SW of Drug's Puddle

“Located in the western portion of the Endless Sand Dunes, to the southwest of Celik, Durg’s Puddle is a tiny oasis with a small but clean pond at its center. The place wouldn’t deserve mention if not for the fact that the trade caravans from Celik use it as a resting point on the route that House Mareneth maintains to the southwest.”

Does anyone have any idea what canon might say is out SW of Drug’s Puddle? It’d be sandwiched between the Jagged Cliff and the Deadlands…

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The only visible location sort of sw of Durg’s Puddle is the mountain range where the Blue Shrine is situated, other than that, I don’t there’s any canon information

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Canon wise there’s very little. From what I’ve seen, even Secrets of the Dead Lands only mentions Durg’s Puddle as one of the last oases before the Dead Lands. There is a reference in SotDL to a recently formed slave tribe, mostly composed of dwarves and ‘in the distant south beyond Kalidnay’. It suggests that the members of the tribe are either refugees from Balic’s slave pits, or remnants of ‘lost caravans along the great western trade routes to the aarakocra nations there.’

If you take the unpublished SotDL as canon, then that implies that there must be aarakocra settlements to the south and west - perhaps in the mountains around Blue Shrine, or maybe even on the Jagged Cliffs, south of the Rhul-thaun settlement of Sunnil.

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Is this from the original Wanderers Journal? If so then there were references to other city-states to the south but that idea was forgotten almost straight away.

No, I got it from the Revised Boxed Set.

I’ll check out the original Wanders Journal, just to see what it says. Thanks.

Original CS has nothing on cities to the south only mentions northern cities. “Draj enjoys heavy commerce with the other cities of the T yr Region (and some cities to the north, whose names I do not know).” pg65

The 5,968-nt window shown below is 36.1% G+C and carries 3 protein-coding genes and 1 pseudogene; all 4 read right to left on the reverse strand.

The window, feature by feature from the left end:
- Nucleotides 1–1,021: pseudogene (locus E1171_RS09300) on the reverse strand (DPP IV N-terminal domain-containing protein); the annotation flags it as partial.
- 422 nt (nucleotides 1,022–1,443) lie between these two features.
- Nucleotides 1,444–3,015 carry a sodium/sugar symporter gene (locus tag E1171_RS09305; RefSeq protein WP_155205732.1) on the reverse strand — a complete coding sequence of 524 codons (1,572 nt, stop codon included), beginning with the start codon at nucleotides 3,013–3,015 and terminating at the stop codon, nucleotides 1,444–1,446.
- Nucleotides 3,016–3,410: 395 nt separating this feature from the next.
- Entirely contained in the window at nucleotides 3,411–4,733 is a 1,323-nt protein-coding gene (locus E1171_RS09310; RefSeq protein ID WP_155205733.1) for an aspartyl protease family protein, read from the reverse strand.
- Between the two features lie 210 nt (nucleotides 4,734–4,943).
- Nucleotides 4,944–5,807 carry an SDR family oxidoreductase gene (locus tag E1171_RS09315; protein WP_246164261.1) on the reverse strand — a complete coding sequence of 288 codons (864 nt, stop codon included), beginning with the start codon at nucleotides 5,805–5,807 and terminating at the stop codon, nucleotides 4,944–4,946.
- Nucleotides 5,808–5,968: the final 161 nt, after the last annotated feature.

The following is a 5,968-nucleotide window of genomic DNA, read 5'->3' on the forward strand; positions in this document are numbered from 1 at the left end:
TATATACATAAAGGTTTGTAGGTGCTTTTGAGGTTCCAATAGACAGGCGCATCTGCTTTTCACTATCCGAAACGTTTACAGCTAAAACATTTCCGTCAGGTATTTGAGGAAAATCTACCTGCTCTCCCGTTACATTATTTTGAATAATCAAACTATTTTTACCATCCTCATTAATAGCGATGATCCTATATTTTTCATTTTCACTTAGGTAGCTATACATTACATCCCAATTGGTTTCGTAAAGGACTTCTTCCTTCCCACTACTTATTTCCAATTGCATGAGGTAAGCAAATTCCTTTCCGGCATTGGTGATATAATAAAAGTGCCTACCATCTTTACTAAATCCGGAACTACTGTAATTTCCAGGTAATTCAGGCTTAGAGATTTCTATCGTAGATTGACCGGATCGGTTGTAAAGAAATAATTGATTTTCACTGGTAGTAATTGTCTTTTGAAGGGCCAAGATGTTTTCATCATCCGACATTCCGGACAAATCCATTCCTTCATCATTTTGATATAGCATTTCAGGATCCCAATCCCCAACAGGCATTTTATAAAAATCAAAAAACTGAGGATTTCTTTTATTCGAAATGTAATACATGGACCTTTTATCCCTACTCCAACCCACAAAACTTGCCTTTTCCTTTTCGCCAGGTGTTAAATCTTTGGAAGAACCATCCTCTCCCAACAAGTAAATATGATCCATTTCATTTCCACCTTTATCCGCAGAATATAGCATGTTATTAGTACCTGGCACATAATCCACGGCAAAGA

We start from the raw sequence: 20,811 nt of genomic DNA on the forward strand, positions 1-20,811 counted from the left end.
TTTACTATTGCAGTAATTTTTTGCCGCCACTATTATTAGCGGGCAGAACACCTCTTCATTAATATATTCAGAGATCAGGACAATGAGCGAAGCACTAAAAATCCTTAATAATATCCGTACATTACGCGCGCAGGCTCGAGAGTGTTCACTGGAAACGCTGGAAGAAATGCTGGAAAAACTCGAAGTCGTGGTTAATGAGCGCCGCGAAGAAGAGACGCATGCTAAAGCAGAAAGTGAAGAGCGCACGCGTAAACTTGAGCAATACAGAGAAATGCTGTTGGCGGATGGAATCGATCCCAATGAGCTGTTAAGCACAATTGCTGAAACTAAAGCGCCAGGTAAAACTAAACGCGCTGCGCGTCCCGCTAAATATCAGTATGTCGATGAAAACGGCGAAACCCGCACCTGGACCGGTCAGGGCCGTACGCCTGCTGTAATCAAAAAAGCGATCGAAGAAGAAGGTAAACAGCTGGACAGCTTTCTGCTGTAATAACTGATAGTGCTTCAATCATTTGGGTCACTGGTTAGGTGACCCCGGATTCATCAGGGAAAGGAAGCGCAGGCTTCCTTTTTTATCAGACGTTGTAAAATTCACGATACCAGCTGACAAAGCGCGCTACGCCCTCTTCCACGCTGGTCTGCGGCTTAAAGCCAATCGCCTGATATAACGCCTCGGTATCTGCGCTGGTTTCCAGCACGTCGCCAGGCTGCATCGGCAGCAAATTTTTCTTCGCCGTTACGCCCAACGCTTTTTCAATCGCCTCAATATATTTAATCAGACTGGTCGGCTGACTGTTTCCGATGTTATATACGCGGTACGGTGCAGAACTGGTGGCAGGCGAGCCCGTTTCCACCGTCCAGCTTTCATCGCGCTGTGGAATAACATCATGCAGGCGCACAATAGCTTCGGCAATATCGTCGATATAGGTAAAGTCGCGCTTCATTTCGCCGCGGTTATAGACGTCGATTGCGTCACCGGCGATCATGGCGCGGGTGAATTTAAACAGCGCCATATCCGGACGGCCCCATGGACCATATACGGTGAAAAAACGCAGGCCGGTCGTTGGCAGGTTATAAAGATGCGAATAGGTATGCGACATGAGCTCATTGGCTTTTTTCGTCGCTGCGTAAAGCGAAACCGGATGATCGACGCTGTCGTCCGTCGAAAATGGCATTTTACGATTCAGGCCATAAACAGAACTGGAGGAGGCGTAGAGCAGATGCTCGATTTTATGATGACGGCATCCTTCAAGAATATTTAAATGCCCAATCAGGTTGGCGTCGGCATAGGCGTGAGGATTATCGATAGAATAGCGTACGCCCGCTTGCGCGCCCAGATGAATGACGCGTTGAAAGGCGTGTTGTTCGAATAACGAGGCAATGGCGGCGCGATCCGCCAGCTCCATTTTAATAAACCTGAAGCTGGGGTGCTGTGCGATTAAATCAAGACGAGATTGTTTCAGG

“most merchant houses maintain large trading emporiums in five to ten different cities”. p25

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Assuming no one’s trading with Ur Draxa, that’s an interesting line, because there are only 10 cities extant - the Seven Cities of the Tablelands, Celik to the South, and Eldaarich Kurn to the North (and Eldaarich does limited trade with House Azeth of Kurn only). Saragar is too far off the beaten track to qualify. Thamasku is isolated and the Bandit Kingdoms don’t strike me as being commerce friendly. Unless villages like Walis, Salt View, Altaruk etc are classed as ‘cities’ for the purposes of this line. shrugs

It is briefly mentioned in the section on North and South Leopolus - the whole purpose of the bridge the dwarves were trying to build was to shorten the caravan route between “Gulg and Nibenany to Balic and other cities south of the Tyr region.”

So initially there were other cities to the north (as mentioned in the Draj entry) and others to the south (as mentioned in the Leopolus entry.)

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Nice catch, I knew i read this but my searches this morning kept coming up blank.

This is IMO, one of those “fun” narrative devices that the Wanderer foistes off on we readers from time to time.

Certainly there were cities to the South of the Tablelands /Try region at one time. But probably not within the Wanderer’s (or Dwarves of Leopolus’) lifetime. Or even since the end of the Cleansing Wars.

Is the Wanderer simply being an “unreliable” narrator, are they inducing the reader to wonder about and explore the greater world (and in doing so, throw off the oppression of the SM’s), was the setting just not fully conceived and we’re catching sight of the ragged edges of the setting? Probably a bit of all of them…

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I agree but then the roads to the north and south would not be there if these cities were gone as if that was the case the roads to Kalidnay and Yaramuke would still be there. The more likely scenario is that past the tablelands map the world wasnt fleshed out, or even discussed much.

Yes, maybe/probably.

But those are the major roads, smaller roads (less frequently traveled) could still be there and just not appear on a map of this scale.

I think the Wanderer being unreliable may have been a bit retroactive. The setting description, including geography, changed a lot after the initial journal.

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